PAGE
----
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When you write as much as I do, you get used to dealing with typographical errors. Some of them are rather amusing – I remember one blog post in which some room trap involved a wench rather than a winch lifting something heavy. I suppose anybody who has ever visited modern D&D message boards knows about that game’s very mysterious “rouge” class (which I have now decided I am going to write).
One area in which I have made more than a few errors, and repeated errors at that, is with spell names. Sometimes, these screwed up spell names actually make a sort of weird sense, and it occurred to me that errors in spelling on scrolls might lead to some amusement in a game of D&D (et. al.) Grammatically incorrect scrolls could be a new category of cursed magic item – the magic-user thinks they’re casting one thing, but discover their spell has a different effect.
A few ideas follow:
Altar Self: The caster is turned into an altar for the duration of the spell. Note sure if I want to know where the holy water comes from.
Animate Trope: This one takes some work for the GM. Think of a role playing trope and make it come to life (literally) during the game.
Baste: Warm meat juice is squirted on the caster, making them more delicious and stickier.
Blank: The caster’s face disappears for the duration of the spell.
Cane of Cold: A walking stick made of ice appears in your hand. Feel free to shake it angrily at your foes.
Charm Parson: As charm person, but it only works on clerics and druids (and the like).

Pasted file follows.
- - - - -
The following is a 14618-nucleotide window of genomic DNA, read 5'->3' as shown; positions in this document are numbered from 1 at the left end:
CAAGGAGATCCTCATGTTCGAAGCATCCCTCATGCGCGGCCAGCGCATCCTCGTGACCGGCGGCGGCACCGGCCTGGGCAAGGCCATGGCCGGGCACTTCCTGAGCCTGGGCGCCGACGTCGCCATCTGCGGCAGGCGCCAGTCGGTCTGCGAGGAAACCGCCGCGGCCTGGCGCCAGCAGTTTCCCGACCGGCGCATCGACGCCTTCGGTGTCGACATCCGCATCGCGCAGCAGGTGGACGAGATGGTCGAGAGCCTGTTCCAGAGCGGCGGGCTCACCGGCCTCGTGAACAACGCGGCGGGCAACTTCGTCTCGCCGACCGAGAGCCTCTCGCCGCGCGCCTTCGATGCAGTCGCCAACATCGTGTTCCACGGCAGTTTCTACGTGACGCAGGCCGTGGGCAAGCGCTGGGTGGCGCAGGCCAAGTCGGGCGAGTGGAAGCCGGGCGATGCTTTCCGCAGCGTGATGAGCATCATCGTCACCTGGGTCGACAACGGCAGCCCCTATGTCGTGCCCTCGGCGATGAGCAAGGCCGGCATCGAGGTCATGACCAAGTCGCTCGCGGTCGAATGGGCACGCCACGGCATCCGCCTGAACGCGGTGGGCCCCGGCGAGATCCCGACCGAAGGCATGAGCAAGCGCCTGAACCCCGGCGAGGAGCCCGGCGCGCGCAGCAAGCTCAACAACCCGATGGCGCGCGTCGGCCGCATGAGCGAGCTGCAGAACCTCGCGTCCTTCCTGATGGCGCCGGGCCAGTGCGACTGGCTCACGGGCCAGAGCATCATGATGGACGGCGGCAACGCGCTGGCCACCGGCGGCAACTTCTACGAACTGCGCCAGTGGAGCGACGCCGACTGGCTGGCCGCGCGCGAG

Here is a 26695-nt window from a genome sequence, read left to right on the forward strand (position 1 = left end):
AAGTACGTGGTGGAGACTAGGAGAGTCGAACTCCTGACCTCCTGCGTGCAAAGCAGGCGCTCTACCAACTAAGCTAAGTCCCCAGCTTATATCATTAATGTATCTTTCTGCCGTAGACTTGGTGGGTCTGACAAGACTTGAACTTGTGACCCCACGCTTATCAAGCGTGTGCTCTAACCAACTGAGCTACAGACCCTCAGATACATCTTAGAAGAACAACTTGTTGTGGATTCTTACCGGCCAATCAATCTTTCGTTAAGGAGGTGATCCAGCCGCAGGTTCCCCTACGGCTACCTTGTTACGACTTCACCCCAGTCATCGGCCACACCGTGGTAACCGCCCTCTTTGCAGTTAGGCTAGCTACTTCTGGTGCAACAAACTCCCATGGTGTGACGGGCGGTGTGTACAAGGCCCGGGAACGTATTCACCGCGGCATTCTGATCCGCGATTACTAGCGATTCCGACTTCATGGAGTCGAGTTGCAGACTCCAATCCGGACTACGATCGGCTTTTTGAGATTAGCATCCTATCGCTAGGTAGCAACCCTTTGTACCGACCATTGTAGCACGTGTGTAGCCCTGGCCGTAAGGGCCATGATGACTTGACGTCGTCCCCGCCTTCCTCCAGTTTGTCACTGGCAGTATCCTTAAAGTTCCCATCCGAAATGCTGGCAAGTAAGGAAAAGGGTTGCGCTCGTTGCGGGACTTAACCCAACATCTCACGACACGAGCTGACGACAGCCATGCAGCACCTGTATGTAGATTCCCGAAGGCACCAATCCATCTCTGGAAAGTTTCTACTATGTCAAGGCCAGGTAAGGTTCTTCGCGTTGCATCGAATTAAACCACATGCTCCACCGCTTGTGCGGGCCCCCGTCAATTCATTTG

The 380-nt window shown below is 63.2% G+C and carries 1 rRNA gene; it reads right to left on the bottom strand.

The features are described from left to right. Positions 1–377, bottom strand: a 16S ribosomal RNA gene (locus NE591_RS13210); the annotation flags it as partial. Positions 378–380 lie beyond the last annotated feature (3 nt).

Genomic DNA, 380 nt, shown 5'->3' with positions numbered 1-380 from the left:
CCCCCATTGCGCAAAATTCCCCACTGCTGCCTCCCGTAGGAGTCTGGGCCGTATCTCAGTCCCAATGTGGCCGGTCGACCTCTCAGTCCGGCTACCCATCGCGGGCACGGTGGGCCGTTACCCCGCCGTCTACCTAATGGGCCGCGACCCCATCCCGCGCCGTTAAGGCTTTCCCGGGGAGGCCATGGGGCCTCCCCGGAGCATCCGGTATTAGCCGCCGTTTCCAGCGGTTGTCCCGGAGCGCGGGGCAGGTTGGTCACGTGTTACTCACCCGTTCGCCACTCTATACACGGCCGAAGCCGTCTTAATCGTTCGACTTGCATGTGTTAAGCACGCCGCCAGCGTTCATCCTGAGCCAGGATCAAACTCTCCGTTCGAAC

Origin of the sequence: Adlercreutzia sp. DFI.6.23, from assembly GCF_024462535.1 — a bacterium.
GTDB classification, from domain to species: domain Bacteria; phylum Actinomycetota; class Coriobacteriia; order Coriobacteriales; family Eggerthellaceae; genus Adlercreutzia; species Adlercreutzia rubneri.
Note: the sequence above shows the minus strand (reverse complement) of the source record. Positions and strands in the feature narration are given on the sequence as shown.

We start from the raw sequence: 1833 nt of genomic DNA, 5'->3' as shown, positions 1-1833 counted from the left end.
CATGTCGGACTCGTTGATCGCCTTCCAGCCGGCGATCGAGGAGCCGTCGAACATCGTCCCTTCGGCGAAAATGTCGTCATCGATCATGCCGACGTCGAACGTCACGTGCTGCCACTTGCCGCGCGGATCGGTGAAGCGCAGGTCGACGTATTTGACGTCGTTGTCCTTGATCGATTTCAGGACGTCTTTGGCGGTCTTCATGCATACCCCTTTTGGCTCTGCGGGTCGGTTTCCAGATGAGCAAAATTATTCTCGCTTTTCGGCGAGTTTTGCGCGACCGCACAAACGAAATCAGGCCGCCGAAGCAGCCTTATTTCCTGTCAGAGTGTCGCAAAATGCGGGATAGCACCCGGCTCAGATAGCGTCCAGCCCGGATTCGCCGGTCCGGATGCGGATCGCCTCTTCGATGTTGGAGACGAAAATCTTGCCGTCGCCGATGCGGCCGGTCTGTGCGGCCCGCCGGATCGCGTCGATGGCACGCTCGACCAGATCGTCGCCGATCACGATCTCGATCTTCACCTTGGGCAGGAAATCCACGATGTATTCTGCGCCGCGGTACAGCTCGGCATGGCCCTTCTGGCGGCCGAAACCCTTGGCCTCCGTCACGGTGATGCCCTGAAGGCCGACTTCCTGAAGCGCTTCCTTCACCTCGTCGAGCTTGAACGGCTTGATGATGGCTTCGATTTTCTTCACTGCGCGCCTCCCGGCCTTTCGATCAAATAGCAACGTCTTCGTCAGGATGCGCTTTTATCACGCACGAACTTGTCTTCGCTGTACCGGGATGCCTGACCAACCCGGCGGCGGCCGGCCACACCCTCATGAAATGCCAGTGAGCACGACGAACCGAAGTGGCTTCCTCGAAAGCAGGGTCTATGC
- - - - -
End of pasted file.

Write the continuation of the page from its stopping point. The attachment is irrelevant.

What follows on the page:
Dorkness: The lights stay on, but the caster becomes socially awkward (Charisma 5) for duration of the spell.
Find Familiar: More of an incorrect inflection than misspelling, this spell causes they caster to find strangers strangely familiar. He just knows he knows them from somewhere, and it’s maddening that he cannot think of who they are. As a result of this frustration, he suffers a -1 penalty to Will saves for the duration of the spell.
Obscuring Mast: The mast of a ship grows from the ground right in front of somebody, obscuring their vision until they move out of the way.
Slaw: A jar of coleslaw appears.
Spectral Ham: A ghostly swine appears and otherwise acts as the spectral hand spell. This one might be an improvement over the original.
Summon Munster: Roll randomly on a d10: (1-2) Herman (i.e. a goofy flesh golem); (3-4) Grandpa (i.e. a vampire); (5-6) Eddie (i.e. a 1 HD werewolf); (7-8) Lily (not sure here – she’s Dracula’s daughter); (9-10) Marilyn (i.e. human female with high Charisma).
Tireball: A belted radial is launched bouncing towards a target point, and then explodes with a loud noise, sending shreds of rubber out. Basically as a fireball, without the “fire” damage and dealing minimum damage within the blast radius.
Have at it folks – I’m sure these can be improved upon and better versions can be invented.
4 thoughts on “Misspells”
It's a bird! It's a plan! It's Letterman! (Voiced by Gene Wilder, in fact!)
I did something similar for a Ghostbusters game. I had a poorly translated version of the Necronomicon floating around. The errant words, phrasing, and other errors made casting spells even MORE dangerous than usual! However, since it was a GB game, it was played for laughs when the Deep Ones cast a “dating ritual” (rather than a mating ritual) and ended up at the local senior prom. Much chaos to be had.
MILF's Acid Arrow
Power Word Stan
Cacademon (or Cocodemon – best not confuse these two)
Speak with Dead
Tenser's Floating Dick
Oops. I typoed my typo. The penultimate entry should read 'Speak with Dad'.
Oh, this is great! So using this as soon as possible.
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